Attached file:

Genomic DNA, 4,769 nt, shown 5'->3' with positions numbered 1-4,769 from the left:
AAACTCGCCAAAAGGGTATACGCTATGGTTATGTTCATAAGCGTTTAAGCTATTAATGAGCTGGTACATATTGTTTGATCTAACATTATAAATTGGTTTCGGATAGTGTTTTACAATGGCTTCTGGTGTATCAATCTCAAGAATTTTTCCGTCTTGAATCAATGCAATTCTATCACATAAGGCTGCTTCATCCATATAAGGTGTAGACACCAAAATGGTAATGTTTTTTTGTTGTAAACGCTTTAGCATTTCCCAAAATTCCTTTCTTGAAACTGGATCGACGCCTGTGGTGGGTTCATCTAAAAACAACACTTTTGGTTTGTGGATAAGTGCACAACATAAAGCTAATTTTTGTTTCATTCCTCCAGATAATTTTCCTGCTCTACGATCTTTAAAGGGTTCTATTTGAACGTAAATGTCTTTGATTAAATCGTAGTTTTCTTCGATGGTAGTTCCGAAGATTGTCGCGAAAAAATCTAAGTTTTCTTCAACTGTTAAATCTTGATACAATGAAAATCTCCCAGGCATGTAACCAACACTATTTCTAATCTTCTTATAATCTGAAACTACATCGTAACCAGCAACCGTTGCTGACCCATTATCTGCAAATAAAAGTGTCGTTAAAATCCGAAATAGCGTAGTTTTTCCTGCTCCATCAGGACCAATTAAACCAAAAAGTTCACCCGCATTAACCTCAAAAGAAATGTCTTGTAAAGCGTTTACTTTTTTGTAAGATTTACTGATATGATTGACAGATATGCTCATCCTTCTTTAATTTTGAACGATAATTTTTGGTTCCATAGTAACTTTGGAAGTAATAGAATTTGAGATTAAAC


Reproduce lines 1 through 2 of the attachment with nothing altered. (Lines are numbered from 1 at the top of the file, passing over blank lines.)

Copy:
Genomic DNA, 4,769 nt, shown 5'->3' with positions numbered 1-4,769 from the left:
AAACTCGCCAAAAGGGTATACGCTATGGTTATGTTCATAAGCGTTTAAGCTATTAATGAGCTGGTACATATTGTTTGATCTAACATTATAAATTGGTTTCGGATAGTGTTTTACAATGGCTTCTGGTGTATCAATCTCAAGAATTTTTCCGTCTTGAATCAATGCAATTCTATCACATAAGGCTGCTTCATCCATATAAGGTGTAGACACCAAAATGGTAATGTTTTTTTGTTGTAAACGCTTTAGCATTTCCCAAAATTCCTTTCTTGAAACTGGATCGACGCCTGTGGTGGGTTCATCTAAAAACAACACTTTTGGTTTGTGGATAAGTGCACAACATAAAGCTAATTTTTGTTTCATTCCTCCAGATAATTTTCCTGCTCTACGATCTTTAAAGGGTTCTATTTGAACGTAAATGTCTTTGATTAAATCGTAGTTTTCTTCGATGGTAGTTCCGAAGATTGTCGCGAAAAAATCTAAGTTTTCTTCAACTGTTAAATCTTGATACAATGAAAATCTCCCAGGCATGTAACCAACACTATTTCTAATCTTCTTATAATCTGAAACTACATCGTAACCAGCAACCGTTGCTGACCCATTATCTGCAAATAAAAGTGTCGTTAAAATCCGAAATAGCGTAGTTTTTCCTGCTCCATCAGGACCAATTAAACCAAAAAGTTCACCCGCATTAACCTCAAAAGAAATGTCTTGTAAAGCGTTTACTTTTTTGTAAGATTTACTGATATGATTGACAGATATGCTCATCCTTCTTTAATTTTGAACGATAATTTTTGGTTCCATAGTAACTTTGGAAGTAATAGAATTTGAGATTAAAC